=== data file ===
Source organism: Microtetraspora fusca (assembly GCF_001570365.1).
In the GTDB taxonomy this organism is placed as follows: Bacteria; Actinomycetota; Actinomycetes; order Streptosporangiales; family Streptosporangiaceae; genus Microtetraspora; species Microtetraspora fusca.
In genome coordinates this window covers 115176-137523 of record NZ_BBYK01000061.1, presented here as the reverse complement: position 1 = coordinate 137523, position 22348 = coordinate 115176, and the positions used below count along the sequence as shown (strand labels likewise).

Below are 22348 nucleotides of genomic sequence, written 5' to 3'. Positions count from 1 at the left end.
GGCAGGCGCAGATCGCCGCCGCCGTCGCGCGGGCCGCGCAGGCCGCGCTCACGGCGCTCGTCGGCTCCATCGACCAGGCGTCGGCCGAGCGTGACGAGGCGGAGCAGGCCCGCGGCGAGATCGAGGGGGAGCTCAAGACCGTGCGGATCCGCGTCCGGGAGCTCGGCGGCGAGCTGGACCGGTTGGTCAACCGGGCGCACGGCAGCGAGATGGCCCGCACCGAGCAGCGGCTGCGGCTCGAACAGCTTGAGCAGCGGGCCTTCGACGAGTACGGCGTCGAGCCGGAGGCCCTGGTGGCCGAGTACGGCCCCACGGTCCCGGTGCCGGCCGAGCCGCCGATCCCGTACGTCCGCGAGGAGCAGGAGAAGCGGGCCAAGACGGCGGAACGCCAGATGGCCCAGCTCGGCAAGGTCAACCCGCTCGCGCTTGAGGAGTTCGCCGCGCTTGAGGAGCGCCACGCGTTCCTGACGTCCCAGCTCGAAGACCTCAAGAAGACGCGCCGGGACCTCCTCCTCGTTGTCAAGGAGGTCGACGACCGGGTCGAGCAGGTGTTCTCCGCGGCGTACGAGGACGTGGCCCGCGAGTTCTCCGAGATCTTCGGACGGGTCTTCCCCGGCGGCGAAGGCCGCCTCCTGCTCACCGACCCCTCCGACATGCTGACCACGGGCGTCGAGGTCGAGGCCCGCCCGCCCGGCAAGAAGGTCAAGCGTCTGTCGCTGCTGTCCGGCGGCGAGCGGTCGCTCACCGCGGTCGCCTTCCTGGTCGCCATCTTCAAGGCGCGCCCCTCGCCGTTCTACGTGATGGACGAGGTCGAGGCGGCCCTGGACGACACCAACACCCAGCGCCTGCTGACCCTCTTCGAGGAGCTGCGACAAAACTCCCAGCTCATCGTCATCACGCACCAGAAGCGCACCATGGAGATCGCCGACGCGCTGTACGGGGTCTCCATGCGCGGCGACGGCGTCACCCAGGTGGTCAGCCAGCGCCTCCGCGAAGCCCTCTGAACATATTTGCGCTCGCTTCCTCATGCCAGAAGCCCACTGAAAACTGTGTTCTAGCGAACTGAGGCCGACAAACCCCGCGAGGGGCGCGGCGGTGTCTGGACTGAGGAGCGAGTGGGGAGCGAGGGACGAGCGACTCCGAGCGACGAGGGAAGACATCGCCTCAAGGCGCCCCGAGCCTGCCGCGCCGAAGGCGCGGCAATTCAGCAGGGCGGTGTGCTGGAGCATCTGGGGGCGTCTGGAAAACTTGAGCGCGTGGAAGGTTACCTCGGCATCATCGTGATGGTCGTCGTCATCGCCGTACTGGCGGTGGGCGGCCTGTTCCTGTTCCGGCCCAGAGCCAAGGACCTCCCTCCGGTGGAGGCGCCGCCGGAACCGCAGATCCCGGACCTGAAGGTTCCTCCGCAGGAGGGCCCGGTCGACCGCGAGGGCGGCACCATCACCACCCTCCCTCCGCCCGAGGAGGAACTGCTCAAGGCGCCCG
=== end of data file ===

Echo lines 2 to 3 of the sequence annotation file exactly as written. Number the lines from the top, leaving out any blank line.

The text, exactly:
In the GTDB taxonomy this organism is placed as follows: Bacteria; Actinomycetota; Actinomycetes; order Streptosporangiales; family Streptosporangiaceae; genus Microtetraspora; species Microtetraspora fusca.
In genome coordinates this window covers 115176-137523 of record NZ_BBYK01000061.1, presented here as the reverse complement: position 1 = coordinate 137523, position 22348 = coordinate 115176, and the positions used below count along the sequence as shown (strand labels likewise).